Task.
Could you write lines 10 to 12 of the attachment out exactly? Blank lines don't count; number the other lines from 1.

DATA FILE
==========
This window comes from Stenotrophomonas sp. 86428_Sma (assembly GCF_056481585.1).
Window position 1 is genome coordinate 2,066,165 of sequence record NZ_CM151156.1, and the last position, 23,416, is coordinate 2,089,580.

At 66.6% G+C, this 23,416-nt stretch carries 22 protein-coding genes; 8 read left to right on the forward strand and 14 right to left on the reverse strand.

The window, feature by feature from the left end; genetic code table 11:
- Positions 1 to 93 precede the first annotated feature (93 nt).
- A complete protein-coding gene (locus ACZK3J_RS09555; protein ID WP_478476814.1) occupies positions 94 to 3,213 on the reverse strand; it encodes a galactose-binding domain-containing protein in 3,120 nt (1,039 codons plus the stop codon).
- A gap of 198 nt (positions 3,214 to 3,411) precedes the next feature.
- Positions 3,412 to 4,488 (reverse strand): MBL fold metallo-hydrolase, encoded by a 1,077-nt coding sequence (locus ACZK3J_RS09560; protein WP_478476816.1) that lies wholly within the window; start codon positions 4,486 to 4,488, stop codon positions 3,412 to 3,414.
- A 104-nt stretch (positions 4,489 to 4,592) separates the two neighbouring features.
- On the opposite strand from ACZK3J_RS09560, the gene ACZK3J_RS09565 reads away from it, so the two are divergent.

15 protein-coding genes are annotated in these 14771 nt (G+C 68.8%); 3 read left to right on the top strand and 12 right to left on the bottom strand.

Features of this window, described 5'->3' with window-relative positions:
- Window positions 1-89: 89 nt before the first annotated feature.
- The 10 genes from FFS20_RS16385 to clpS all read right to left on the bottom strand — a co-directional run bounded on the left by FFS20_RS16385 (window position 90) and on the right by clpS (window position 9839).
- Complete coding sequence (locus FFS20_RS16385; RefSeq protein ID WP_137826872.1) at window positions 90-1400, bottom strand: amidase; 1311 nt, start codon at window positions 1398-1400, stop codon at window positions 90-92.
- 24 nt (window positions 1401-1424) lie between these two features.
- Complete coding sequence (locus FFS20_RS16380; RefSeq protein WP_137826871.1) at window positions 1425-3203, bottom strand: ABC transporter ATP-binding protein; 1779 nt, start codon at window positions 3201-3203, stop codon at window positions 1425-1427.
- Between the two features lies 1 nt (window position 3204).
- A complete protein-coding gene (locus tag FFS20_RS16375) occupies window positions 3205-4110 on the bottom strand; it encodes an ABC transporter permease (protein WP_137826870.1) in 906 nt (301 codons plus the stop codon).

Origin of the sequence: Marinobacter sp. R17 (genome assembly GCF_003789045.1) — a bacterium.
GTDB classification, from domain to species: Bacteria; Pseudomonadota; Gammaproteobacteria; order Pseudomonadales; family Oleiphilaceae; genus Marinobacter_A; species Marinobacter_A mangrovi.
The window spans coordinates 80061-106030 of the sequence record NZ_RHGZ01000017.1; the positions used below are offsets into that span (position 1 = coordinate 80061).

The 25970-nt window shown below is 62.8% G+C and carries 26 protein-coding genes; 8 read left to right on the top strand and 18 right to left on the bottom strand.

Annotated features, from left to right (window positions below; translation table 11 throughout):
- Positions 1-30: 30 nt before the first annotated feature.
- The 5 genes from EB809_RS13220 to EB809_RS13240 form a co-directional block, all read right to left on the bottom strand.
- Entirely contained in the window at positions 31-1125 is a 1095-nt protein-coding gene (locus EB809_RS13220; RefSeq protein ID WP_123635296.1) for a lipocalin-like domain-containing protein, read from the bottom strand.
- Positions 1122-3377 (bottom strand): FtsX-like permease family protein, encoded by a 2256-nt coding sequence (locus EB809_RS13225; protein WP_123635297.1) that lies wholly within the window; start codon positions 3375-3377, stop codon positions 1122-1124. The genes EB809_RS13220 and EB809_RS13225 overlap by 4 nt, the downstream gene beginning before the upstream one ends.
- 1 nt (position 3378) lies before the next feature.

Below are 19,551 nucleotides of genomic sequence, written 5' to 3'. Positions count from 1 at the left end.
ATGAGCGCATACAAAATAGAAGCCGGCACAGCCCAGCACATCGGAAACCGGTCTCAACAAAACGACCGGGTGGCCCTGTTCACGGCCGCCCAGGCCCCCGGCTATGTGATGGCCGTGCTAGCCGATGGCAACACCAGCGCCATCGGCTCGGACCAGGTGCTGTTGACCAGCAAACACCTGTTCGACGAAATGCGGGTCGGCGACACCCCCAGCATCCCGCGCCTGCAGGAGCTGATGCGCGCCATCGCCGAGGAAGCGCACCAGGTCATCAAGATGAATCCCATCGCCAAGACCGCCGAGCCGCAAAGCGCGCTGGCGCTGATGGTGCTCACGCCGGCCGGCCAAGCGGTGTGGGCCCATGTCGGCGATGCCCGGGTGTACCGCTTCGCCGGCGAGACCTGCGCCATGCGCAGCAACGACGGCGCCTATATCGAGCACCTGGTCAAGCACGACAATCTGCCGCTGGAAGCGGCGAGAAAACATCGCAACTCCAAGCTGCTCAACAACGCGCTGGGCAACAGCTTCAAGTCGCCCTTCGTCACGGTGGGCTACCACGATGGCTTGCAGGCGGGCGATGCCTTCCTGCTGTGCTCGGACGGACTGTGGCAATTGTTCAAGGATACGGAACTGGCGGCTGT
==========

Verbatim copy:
- On the opposite strand from ACZK3J_RS09560, the gene ACZK3J_RS09565 reads away from it, so the two are divergent.

15 protein-coding genes are annotated in these 14771 nt (G+C 68.8%); 3 read left to right on the top strand and 12 right to left on the bottom strand.

Features of this window, described 5'->3' with window-relative positions: